Dictionary of National Biography, 1912 supplement/Nettleship, John Trivett
NETTLESHIP, JOHN TRIVETT (1841–1902), animal painter and author, born at Kettering, Northamptonshire, on 11 Feb. 1841, was second son of Henry John Nettleship, solicitor there, and brother of Henry [q. v.], of Richard Lewis [q. v.], and of Edward, the ophthalmic surgeon. His mother was Isabella Ann, daughter of James Hogg, vicar of Geddington and master of Kettering grammar school. Music was hereditary in the family, and Nettleship was for some time a chorister at New College, Oxford. Afterwards he was sent to the cathedral school at Durham, where his brother Henry had preceded him. Having won the English verse prize on 'Venice' in 1856, he was taken away comparatively young, in order to enter his father's office. There he remained for two or three years, finishing his articles in London. Though admitted a solicitor and in practice for a brief period, he now resolved to devote himself to art, in which he had shown proficiency from childhood. Accordingly he entered himself as a student at Heatherley's and at the Slade School in London, but to the last he was largely independent and self-taught. His first work was in black and white, not for publication, but to satisfy his natural temperament, which always led him to the imaginative and the grandiose. It is to be regretted that none of the designs conceived during this early period was ever properly finished. They include biblical scenes, such as 'Jacob wrestling with the Angel' and 'A Sower went forth to sow,' which have been deservedly compared with the work of William Blake. Nothing was published under his own name, except a poor reproduction of a 'Head of Minos,' in the 'Yellow Book' (April 1904). But the illustrations to 'An Epic of Women' (1870), by his friend, Arthur William Edgar O'Shaughnessy [q. v.], are his; and his handiwork may likewise be traced in a little volume of 'Emblems' by Mrs. A. Cholmondeley (1875), where his name erroneously appears on the title-page as 'J. J. Nettleship.'
These designs reveal one aspect of his character, a delight in the manifestations of physical vigour. He was himself in his youth a model of virility. As a boy he was a bold rider in the hunting field. When he came to London he took lessons in boxing from a famous prize-fighter, and more than once walked to Brighton in a day. He accompanied a friend, (Sir) Henry Cotton, on a mountaineering expedition to the Alps, for which they trained together bare-footed in the early morning round Regent's Park. It was this delight in physical prowess and in wild life that now induced him to become a painter of animals. His studies were made almost daily in the Zoological Gardens; and for twenty-seven years (1874-1901) he exhibited spacious oil pictures of lions, tigers, etc., at the Royal Academy and for most of the period at the Grosvenor Gallery. Though always noble in conception and often effective in grouping and in colour, these pictures failed somewhat in technique and were not simple enough for the popular taste. At one time more than a dozen of them were exhibited together in the Corn Exchange at Gloucester; but a scheme for purchasing the collection fell through, and they are now dispersed. In 1880 Nettleship was invited to India by the Gaekwar of Baroda, for whom he painted a cheetah hunt as well as an equestrian portrait, and was thus enabled to see something of wild animals in their native haunts. In his later years he took to the medium of pastel, and, painting his old subjects on a smaller scale, acquired a wider measure of popularity.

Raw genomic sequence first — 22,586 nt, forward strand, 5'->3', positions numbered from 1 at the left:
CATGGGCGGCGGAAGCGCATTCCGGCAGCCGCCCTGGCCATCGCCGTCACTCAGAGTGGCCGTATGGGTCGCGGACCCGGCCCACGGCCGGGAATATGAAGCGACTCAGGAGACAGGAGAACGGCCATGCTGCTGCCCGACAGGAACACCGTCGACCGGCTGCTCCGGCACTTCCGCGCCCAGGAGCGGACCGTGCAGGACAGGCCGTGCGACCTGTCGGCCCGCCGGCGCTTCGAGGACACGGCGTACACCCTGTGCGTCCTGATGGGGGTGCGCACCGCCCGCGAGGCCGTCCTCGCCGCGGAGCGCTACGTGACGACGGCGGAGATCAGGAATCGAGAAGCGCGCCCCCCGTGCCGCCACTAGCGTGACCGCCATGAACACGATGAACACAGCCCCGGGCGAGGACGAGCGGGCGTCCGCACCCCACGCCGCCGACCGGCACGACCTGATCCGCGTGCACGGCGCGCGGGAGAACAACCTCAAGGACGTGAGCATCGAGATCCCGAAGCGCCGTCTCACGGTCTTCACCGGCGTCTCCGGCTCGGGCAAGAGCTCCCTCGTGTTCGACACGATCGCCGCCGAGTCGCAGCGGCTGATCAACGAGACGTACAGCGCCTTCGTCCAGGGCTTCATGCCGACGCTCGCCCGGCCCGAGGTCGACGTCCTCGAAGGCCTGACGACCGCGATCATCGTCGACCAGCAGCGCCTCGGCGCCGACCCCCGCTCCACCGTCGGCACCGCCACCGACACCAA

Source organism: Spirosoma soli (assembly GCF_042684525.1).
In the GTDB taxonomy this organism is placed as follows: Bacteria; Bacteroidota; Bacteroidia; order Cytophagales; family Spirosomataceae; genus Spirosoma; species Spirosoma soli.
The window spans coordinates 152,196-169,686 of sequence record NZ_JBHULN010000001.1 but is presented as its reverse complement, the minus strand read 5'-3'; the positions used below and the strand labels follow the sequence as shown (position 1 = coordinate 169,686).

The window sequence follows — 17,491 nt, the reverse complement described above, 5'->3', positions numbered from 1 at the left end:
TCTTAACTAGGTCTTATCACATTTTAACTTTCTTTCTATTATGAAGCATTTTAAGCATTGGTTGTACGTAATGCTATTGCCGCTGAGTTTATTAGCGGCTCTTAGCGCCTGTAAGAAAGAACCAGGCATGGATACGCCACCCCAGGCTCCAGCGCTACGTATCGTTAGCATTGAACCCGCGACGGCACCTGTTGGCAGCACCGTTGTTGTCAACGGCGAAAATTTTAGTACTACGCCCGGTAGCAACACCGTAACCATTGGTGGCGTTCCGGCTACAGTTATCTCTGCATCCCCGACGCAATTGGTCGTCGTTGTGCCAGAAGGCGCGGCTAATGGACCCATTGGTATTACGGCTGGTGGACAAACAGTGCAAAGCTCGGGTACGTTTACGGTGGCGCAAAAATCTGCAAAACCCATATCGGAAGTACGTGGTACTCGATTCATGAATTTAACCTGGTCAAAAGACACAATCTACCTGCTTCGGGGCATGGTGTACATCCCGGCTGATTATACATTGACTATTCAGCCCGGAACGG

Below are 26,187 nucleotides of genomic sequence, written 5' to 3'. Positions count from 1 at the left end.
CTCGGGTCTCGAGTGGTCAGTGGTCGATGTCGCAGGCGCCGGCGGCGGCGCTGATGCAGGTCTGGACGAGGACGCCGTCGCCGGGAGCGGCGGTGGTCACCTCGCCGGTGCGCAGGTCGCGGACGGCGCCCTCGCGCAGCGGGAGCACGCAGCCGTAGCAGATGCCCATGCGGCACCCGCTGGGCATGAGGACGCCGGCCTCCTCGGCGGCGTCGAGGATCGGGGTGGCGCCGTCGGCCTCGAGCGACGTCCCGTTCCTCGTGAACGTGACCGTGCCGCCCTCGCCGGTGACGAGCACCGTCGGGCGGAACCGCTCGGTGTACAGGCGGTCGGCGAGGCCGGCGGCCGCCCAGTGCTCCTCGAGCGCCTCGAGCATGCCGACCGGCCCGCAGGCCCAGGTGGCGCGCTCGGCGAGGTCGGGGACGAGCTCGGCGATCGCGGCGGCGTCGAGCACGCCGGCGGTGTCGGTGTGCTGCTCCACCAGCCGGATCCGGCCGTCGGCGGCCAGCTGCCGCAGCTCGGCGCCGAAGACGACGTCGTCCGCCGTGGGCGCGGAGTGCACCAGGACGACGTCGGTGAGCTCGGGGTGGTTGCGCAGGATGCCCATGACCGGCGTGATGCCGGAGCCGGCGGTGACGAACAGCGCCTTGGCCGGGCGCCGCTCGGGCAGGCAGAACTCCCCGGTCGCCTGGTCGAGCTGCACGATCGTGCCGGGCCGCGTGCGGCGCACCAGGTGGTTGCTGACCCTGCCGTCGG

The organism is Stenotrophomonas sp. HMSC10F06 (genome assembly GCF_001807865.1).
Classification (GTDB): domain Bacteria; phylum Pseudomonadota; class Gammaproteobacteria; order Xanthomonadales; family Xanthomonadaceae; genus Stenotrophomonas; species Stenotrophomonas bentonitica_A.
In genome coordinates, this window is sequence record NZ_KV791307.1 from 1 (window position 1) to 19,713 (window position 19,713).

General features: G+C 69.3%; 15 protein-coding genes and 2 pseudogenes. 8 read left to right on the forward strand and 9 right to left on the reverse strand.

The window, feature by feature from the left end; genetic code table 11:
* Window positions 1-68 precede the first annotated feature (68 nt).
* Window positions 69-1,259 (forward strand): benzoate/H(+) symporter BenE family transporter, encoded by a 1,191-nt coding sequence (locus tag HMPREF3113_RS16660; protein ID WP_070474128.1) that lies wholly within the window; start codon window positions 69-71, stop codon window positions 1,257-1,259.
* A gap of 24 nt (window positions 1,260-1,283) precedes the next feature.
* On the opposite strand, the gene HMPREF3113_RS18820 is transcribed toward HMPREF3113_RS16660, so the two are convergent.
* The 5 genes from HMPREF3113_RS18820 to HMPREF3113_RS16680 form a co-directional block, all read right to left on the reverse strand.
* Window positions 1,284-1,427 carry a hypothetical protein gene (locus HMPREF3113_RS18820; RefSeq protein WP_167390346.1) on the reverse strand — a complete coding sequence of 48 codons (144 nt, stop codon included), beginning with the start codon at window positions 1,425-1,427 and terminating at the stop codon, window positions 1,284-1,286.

Nettleship was far more than a painter. His intellectual sympathies were unusually wide. In 1868, when only twenty-seven, he published a volume of 'Essays on Robert Browning's Poetry,' which was probably the first serious study of the poet, and has passed through three editions with considerable enlargements, of which the latest is entitled 'Robert Browning: Essays and Thoughts' (1895). The book brought about an intimate friendship between the poet and his critic. Another book that shows both his mature power of literary expression and his opinions about his own art is 'George Morland and the Evolution from him of some Later Painters' (1898). Here there are touches of self-portraiture. Among the books illustrated by him may be mentioned 'Natural History Sketches among the Carnivora,' by A. Nicols (1885), and 'Icebound on Kolguev,' by A. B. R. Trevor Battye (1895).
Aiter a long and painful illness, Nettleship died in London on 31 Aug. 1902, and was buried at Kensal Green cemetery. He married in 1876 Ada, daughter of James Hinton [q. v.], the aural surgeon; she survived; him with three daughters, the eldest of whom was married to Augustus E. John, and died in Paris in 1909.
A memorial tablet in bronze, designed by Sir George Frampton, with the aid of two brother artists, who were born in the same town. Sir Alfred East and Thomas Cooper Gotch, has been placed in the parish church at Kettering.
[Personal knowledge; Sir Henry Cotton, Indian and Home Memories, 1911; Graves's Royal Academy Contributors.]